Bless Your Heart by Cindy Colley

The Living Influence of a Great-Great Grandmother (and of some in-between)

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Last weekend, we celebrated Colleyanna’s birthday. It was a fun time at Serenity and, although there were just a half-dozen of us gathered in the dining room, Colleyanna could not have loved it more if we’d been in the presence of royalty at Buckingham. She and her siblings were excited from the moment they woke up in the morning till the moment the last game was played before bedtime. 

The last game before bedtime was a game of “house”.  Max (Ezra) was my husband and I was Lilly.  Our “house” was the master bedroom.  I worked at a restaurant (my kitchen…that work was real) and Max raced a motorcycle. Our next-door neighbor, Snowdrop (Colleyanna..she’s always picking a name with flair), was always dropping by, uninvited, and bringing her cat, Oreo. (It’s funny how there was more than one  new board game and more than one toy received at the birthday party, but their favorite game, by far, was still the one that just involved people and pretending (and not those toys). 

As I was thinking about the half dozen years that Colleyanna has been on the planet, it was not lost on me that last weekend also marked the birth of someone else who, not so long ago in the grand scheme of things, was left alone with three children between ages one and seven. She was left to have to find childcare for her children while she worked hard to make ends meet in a tiny little house. She was, though under great duress, a woman of great faith and prayer. She was resourceful. And her children were blessed.  

That woman was my grandmother (Colleyanna’s great, great grandmother) and her birthday was last weekend, too. Born on September 10th, 1898, she was, when she left this life in 1980, Mattie Lee Louise Abernathy Smith Duncan. That’s a lot of name for such a humble and meek woman of God.  She taught me how to play house, and rock school and hop-scotch and she could make a doll out of a handkerchief and a chalice out of gum wrapper.  She took me to beautiful springs that bubbled out of a rocky hillside near the graves of some of our ancestors.  She was the one in that lineage who came to know and obey the gospel first. Converting her second husband to the Lord, all told, she (they) raised two faithful gospel preachers, an elder in the Lord’s church, another son and my mother, who was one of the greatest examples of Christianity I’ve ever known. All of those five children, to my knowledge, died as faithful Christians.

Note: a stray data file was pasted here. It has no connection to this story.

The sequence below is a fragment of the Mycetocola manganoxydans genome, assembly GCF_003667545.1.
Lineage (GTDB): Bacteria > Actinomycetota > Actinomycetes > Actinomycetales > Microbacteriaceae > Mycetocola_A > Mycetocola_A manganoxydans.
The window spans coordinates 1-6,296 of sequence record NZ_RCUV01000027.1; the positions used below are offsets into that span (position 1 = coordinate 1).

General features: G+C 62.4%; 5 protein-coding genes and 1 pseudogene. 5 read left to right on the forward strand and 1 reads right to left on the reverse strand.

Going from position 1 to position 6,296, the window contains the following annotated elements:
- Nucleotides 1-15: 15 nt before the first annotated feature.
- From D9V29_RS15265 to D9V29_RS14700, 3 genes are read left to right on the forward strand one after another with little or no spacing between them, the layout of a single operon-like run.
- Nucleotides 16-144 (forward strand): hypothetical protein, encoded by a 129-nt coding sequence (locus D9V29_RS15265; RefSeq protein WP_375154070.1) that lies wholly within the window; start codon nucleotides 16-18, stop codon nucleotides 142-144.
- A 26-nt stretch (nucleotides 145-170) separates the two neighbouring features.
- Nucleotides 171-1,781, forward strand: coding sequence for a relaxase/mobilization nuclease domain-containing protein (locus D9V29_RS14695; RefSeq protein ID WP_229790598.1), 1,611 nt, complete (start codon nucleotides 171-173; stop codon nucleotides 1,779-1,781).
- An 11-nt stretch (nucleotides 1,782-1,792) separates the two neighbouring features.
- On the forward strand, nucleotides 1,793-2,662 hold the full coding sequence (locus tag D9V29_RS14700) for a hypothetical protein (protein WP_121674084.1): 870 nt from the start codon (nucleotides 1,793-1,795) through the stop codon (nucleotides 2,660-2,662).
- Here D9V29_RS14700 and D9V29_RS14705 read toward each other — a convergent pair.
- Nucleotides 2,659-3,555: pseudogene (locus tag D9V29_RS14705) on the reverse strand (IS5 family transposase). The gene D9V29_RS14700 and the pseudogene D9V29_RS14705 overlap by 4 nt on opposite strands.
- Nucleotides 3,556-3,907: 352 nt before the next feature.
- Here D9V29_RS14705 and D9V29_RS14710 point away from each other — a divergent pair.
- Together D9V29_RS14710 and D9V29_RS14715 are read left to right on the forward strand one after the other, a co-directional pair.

Two of those children were profound influences on my spiritual development. How does one ever overestimate the power of motherhood in the molding of a soul for heaven? My mother’s power in my life is, even now, strong and vast. But one of the preachers my grandmother raised, Bobby Duncan, was the local preacher in the church in which I grew up. He baptized me and I am quite sure I do not even fully know the extent to which he shaped my love of the Word and my desire to serve God. That shaping is palpable every time I take out the Word to study. 

I often remember specific things Bobby Duncan said when I am studying a particular topic or text. I love the fact that my husband was blessed to “inherit” the preaching files of my uncle Bob. In my basement there is a file cabinet that is more valuable to both of us than any material treasure he could have ever left behind. He wrote almost every sermon in very complete outline form, though he never read his sermons. He had them so very well-learned by the time of delivery that  no one would have known that much of what he said rested on the pulpit in front of him. Here are a few samples of quotations I’ve recently read from his files in that cabinet: 

On the faith: “The faith is constantly under attack. It is under attack by the forces of atheism, agnosticism, existentialism, liberalism, anti-ism, radicalism, and every other “ism”. The gospel cannot defend itself against these attacks. It has no voice of its own. It must utilize our voices for its defense. I have about as much respect for one who would stand idly by and watch a defenseless old lady get mugged, and not lift a hand to defend her, as I have for a gospel preacher who will stand idly by while the faith is being attacked , and not say a word in its defense (Phil. 1:17). We must contend for the faith.”